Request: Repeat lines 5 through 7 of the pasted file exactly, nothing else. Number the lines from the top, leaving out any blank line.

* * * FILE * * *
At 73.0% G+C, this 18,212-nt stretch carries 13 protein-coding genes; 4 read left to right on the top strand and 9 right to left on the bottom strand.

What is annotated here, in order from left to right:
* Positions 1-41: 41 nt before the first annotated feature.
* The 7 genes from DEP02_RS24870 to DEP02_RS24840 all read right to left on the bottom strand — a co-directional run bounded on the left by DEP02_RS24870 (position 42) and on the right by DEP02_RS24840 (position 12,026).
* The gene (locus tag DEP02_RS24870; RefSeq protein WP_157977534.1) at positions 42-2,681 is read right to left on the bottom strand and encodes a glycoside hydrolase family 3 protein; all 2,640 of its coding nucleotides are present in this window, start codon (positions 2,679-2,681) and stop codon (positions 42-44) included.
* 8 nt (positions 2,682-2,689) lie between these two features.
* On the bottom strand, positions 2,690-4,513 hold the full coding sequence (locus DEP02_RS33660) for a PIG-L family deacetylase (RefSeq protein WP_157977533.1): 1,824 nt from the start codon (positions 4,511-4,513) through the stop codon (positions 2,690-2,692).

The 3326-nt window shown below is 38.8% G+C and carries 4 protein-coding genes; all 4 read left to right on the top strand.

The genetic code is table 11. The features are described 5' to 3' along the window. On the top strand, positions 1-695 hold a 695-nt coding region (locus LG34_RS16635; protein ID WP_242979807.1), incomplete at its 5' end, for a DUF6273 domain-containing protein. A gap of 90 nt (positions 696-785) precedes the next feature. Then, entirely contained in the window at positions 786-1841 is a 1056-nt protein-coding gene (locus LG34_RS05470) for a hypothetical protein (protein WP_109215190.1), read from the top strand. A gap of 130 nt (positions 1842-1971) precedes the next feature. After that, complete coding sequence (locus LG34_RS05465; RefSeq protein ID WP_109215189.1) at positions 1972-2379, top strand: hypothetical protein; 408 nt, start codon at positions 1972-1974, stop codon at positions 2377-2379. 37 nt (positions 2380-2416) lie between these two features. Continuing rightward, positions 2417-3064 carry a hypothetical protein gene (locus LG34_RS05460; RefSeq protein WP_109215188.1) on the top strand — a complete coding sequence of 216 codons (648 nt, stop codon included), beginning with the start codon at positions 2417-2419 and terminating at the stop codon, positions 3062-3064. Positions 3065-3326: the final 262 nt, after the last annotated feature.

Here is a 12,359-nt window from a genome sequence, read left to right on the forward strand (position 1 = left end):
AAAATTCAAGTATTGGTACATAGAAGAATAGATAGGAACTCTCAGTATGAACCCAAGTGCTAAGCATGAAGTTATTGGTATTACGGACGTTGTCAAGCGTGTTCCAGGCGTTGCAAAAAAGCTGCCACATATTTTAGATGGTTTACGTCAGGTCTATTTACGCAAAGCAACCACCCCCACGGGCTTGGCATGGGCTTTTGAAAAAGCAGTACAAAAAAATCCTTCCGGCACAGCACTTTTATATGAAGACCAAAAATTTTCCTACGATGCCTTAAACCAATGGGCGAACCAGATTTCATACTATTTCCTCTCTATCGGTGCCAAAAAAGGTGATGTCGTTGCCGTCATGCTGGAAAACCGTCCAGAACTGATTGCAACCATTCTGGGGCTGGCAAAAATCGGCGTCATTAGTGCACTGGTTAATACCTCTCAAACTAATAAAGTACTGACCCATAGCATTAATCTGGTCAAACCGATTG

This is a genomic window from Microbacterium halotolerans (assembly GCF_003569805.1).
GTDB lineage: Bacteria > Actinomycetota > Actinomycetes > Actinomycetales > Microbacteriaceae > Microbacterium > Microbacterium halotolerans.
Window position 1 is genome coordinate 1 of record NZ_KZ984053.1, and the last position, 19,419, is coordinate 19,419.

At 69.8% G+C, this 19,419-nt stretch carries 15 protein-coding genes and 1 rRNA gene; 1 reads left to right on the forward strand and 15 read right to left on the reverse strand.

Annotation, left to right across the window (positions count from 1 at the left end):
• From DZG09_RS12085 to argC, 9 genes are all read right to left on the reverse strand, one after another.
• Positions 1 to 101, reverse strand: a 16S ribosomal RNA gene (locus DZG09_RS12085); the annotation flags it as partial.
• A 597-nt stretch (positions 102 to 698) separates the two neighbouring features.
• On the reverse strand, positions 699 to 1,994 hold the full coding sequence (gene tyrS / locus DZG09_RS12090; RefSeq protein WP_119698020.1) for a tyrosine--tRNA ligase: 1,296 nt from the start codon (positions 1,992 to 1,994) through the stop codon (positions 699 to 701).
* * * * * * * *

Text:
* The gene (locus tag DEP02_RS24870; RefSeq protein WP_157977534.1) at positions 42-2,681 is read right to left on the bottom strand and encodes a glycoside hydrolase family 3 protein; all 2,640 of its coding nucleotides are present in this window, start codon (positions 2,679-2,681) and stop codon (positions 42-44) included.
* 8 nt (positions 2,682-2,689) lie between these two features.
* On the bottom strand, positions 2,690-4,513 hold the full coding sequence (locus DEP02_RS33660) for a PIG-L family deacetylase (RefSeq protein WP_157977533.1): 1,824 nt from the start codon (positions 4,511-4,513) through the stop codon (positions 2,690-2,692).